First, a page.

FIG 3-5 Some quick reference annotations thinking about the pose, posture and anatomy of the creature.

Head and Face


In keeping with the reptile-like features, the head and facial features closely resemble a crocodile’s head. The jaw-area, in particular, is extremely similar, differences in the lower-jaw shape are apparent, and the “snout” is shorter.
The structure of the creature’s face and skull, as well as the teeth, lips, and jaw, hint at the fact that this creature must not be able to speak. That is not to say that he cannot make noises or express itself vocally. It just seems as though he would not be as articulate as a human. Again, this fits with its reptilian characteristics.

The eyes of this creature are very different, as having two eyes (four eyes in total) on either side of the skull is not usual for reptiles, at least I cannot seem to find any. Although the movement and behavior of the eyes may be left up to the animator, this is one area in which we have to think carefully about how to rig, as there is no specific reference available to work with.

FIG 3-6 The head.

Upper Torso


The creature’s upper torso is strong and bold. His muscular structure is more animal and humanistic than reptilian, and he seems to rely on this powerful section for both balance and general movement. The long thick arms resemble that of a gorilla or ape, and the imposing structure replicates that of a bear or an about-to-charge bull. As this section has a lot of muscle mass, we have to spend some time working with the flesh-surface deformations to create believable muscle simulation.

FIG 3-7 The upper torso section

Central Torso


The central torso is leaner than the upper torso, but, on examination, it looks as though there is some fat around the belly.
The overly large chest and rib-cage overlap into this section, but there is enough room for us to think about spinal compression for some squash and stretch during the creature’s movement. Small, more delicate velociraptor-like arms hang to the sides of this area. Because of their size and placement, it seems as though Belraus uses these to hold or examine objects, whereas the bigger more muscular arms in the upper torso are used for balance and movement.

FIG 3-8 The central torso also includes the smaller arms of this creature.

Lower Torso


The lower torso feels like it is going to be the most nimble and agile section. Both its position and posture lean toward the prehistoric dinosaur resemblance once again, and the muscles seem strong but very lean. As the upper torso and upper limbs seem to take the mammoth-share of the weight distribution, it feels as though the lower torso is used more for direction and additional balance.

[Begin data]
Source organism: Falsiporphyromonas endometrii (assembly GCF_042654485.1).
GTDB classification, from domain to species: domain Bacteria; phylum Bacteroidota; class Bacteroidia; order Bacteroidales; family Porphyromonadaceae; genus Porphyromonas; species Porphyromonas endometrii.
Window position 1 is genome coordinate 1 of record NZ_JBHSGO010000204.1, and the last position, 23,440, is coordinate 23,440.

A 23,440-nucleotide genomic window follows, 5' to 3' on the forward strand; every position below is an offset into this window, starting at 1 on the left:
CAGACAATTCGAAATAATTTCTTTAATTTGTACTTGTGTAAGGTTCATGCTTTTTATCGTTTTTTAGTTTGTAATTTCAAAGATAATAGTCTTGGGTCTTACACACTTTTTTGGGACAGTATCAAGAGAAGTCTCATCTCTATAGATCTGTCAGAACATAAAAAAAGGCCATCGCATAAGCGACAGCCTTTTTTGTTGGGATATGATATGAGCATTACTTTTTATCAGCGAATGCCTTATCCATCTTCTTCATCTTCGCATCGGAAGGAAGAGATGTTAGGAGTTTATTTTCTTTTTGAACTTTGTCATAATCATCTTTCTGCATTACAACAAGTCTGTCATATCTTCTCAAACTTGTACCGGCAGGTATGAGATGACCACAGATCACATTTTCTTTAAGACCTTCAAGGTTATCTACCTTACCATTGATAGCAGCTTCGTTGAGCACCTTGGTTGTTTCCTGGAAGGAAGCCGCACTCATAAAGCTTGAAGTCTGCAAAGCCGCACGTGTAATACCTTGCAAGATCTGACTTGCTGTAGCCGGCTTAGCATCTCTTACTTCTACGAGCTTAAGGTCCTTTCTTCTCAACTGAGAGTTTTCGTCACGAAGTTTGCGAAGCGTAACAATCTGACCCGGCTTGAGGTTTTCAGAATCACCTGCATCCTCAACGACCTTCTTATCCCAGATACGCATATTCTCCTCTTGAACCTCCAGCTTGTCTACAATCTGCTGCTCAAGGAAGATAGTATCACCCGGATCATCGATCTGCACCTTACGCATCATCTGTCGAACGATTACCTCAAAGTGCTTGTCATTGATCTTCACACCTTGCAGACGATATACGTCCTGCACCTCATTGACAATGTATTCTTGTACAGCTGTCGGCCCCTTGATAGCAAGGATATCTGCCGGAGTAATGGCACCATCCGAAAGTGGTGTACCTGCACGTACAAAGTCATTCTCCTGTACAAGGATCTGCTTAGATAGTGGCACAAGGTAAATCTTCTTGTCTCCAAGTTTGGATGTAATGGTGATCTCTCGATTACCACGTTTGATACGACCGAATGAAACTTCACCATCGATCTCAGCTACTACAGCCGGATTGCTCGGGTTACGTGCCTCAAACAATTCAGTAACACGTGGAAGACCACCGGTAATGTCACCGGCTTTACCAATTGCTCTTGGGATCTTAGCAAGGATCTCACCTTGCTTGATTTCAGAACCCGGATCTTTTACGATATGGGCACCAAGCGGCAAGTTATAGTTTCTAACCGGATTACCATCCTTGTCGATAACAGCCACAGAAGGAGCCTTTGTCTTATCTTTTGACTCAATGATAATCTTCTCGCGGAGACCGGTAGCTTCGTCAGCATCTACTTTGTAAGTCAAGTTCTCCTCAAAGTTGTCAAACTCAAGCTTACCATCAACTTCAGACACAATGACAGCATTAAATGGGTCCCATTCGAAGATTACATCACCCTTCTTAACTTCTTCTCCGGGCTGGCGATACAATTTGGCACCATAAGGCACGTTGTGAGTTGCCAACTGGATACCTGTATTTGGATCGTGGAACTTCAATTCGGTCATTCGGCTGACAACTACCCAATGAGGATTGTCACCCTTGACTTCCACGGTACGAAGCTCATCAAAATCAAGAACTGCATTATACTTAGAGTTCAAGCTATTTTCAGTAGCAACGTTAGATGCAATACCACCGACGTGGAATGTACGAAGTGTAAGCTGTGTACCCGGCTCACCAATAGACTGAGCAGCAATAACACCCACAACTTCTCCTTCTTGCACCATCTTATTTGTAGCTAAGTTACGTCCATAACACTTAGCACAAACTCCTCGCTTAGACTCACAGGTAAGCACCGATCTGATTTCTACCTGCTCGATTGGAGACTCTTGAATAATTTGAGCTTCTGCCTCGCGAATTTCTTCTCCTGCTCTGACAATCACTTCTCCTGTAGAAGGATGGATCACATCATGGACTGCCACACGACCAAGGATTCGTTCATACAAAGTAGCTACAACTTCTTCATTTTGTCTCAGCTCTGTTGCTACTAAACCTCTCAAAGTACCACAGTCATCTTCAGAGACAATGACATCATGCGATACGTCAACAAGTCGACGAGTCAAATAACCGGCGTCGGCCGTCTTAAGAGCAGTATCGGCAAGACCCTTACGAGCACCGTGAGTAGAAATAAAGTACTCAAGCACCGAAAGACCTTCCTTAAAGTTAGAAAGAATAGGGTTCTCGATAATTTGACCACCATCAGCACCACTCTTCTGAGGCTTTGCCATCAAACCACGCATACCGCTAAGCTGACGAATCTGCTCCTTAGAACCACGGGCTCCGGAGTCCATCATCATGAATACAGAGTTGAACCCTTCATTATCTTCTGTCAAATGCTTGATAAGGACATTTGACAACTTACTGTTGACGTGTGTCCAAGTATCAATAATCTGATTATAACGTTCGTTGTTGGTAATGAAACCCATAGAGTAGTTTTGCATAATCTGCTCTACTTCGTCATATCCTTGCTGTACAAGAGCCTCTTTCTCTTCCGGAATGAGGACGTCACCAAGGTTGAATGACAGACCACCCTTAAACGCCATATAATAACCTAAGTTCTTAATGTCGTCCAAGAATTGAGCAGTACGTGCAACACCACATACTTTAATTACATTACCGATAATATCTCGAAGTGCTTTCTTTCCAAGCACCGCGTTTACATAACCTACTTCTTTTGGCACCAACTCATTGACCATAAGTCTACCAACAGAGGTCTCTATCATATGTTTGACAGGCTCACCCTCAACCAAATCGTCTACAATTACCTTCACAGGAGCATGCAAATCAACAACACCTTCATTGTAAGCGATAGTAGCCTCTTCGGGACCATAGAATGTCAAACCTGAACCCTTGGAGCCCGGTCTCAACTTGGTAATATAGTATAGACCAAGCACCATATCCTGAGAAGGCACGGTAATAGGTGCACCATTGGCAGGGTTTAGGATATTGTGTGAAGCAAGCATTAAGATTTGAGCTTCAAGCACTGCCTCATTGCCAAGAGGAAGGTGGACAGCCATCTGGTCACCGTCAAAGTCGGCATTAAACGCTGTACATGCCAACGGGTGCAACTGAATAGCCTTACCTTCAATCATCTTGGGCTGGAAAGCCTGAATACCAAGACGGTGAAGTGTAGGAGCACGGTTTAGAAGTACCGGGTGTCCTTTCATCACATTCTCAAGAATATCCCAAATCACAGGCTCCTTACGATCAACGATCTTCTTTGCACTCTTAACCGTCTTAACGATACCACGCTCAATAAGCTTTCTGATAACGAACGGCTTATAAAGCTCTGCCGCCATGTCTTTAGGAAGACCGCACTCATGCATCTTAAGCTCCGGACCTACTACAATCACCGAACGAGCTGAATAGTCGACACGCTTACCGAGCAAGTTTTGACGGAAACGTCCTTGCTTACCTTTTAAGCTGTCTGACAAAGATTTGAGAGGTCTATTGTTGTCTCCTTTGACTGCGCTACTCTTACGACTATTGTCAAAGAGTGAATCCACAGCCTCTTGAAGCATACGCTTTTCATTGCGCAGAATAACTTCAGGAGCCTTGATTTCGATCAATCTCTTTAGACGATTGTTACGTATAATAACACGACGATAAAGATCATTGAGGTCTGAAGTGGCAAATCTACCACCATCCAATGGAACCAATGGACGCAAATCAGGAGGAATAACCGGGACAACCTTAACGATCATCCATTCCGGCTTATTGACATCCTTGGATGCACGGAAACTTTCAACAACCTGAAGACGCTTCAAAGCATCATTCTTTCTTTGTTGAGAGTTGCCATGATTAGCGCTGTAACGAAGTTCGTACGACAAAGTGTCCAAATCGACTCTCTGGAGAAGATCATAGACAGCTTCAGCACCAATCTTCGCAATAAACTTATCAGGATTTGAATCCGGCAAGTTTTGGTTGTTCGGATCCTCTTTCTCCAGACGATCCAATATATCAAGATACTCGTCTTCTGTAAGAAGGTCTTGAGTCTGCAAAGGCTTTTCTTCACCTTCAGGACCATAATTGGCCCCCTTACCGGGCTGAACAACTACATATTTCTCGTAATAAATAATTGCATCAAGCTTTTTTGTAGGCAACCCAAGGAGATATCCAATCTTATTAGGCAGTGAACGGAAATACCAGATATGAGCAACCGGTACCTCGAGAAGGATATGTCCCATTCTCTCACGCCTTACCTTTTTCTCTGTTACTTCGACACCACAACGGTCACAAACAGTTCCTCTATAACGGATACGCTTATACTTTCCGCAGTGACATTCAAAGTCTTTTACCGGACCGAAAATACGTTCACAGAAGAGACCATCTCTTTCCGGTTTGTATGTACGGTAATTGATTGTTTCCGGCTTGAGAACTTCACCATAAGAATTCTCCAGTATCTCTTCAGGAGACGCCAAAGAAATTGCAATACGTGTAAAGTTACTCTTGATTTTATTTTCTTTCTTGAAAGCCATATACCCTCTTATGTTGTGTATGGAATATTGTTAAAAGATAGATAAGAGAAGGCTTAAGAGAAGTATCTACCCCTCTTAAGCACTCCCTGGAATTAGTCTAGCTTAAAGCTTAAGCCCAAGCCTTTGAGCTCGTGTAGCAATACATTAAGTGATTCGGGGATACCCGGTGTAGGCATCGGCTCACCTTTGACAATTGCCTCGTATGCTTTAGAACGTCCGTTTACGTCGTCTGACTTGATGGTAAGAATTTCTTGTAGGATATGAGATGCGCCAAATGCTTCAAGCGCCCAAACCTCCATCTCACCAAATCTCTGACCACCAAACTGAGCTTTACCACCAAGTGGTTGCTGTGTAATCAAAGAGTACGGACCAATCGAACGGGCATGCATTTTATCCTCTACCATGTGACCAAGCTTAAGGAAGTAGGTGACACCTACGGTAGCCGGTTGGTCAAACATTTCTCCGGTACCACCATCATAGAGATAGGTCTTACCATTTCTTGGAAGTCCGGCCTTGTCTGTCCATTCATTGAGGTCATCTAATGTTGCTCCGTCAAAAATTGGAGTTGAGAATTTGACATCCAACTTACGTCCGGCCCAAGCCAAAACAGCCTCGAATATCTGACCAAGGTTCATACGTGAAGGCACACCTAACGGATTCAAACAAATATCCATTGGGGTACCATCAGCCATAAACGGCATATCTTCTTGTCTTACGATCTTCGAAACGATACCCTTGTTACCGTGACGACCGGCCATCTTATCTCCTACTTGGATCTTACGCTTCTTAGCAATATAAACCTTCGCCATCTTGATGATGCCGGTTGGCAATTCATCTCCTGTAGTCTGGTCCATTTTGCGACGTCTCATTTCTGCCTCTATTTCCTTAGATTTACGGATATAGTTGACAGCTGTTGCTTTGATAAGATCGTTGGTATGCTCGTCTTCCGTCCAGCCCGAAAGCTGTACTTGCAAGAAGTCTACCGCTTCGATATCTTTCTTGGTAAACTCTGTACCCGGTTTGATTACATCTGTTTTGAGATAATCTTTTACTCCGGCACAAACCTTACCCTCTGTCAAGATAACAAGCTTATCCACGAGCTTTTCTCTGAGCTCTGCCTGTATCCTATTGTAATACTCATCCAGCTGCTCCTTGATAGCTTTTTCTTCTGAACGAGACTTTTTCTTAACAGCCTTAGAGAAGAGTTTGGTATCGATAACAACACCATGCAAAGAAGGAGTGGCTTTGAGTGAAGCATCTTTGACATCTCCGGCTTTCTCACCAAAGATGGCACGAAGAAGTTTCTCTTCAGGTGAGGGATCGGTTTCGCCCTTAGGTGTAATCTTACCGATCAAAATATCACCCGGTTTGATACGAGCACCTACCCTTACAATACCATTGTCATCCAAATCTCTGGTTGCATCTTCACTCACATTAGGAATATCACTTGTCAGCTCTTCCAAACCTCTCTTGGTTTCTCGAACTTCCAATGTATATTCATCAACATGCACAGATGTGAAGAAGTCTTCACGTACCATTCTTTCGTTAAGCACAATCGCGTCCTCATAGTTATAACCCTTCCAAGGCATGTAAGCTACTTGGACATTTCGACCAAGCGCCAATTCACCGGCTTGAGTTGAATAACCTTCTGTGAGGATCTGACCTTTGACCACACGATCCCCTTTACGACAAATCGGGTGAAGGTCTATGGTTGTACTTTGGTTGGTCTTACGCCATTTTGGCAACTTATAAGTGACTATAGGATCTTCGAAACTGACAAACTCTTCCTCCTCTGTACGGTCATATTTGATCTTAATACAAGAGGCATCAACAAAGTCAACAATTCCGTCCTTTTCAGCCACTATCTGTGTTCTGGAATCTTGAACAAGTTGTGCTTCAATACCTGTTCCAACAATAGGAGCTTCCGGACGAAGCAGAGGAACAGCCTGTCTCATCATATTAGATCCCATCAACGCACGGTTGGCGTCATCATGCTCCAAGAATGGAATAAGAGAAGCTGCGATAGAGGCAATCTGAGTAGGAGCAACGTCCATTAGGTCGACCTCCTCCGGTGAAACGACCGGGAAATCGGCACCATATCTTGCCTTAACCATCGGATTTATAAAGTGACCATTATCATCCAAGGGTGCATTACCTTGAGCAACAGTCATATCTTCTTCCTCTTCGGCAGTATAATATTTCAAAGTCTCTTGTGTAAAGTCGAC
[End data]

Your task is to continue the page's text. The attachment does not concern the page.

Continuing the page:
FIG 3-9 The lower torso looks more nimble and athletic when compared to the larger upper torso.

Tail


With a thick upper section and thin lower section, the creature’s tail also resembles that of a lizard, or maybe a rat. No matter which, I do not feel as though the creature would have too much control over the tail and, because of his size and weight, would not be curling it around a tree branch, hanging around by it. To me, it seems as though the most logical reason this creature has a tail is for additional balance should he need to use his hind legs to stand or maneuver.

Excerpt from Digital Creature Rigging: The Art and Science of CG Creature Setup in 3ds Max by Stewart Jones.  © 2012 Taylor & Francis Group. All Rights Reserved. Digital Creature Rigging can be purchased Amazon.com, BN.com, and wherever fine books can be found.

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Feb05
2013

By: Francis Glebas                Categories: General

The following is an excerpt from The Animator’s Eye: Adding Life to Animation with Timing, Layout, Design, Color and Sound by Francis Glebas. In The Animator’s Eye, Francis teaches you how to become a strong visual storyteller through better use of color, volume, shape, shadow, and light – as well as discover how to tap into your imagination and refine your own personal vision. Here, Francis lets you in on some of his secrets…

“I can’t even draw a straight line.” I’m sure you’ve heard people say that when they’re telling you that they can’t draw. Well, next time you hear that, simply ask if they’ve ever heard of a ruler.

Why learn to draw if you’re using a computer to animate? We could ask why learn about design if you’re just learning to draw? Or why study sculpting if you’re just drawing? The blunt answer is that if you don’t, it will show in your animation.

When you draw, you need to feel it in your bones, feel it in your muscles. You’ll be drawing from the inside, capturing the life rather than tracing the surface appearance. Whether you use clay or computer models, drawing is about the carefully designed arrangement of lines and shapes on a flat surface.

In this chapter, we’re going to look at specific techniques to develop your ability to draw what you see in your animator’s eye.

The First Secret: It May Look Easy But …

The first secret of drawing is that it’s an acquired skill that takes a lot of practice to master. This is part of the most reassuring secret of drawing: it can be learned. As a ten year old, I discovered Mad Magazine and my world expanded. The drawings and humor were a totally new world to explore.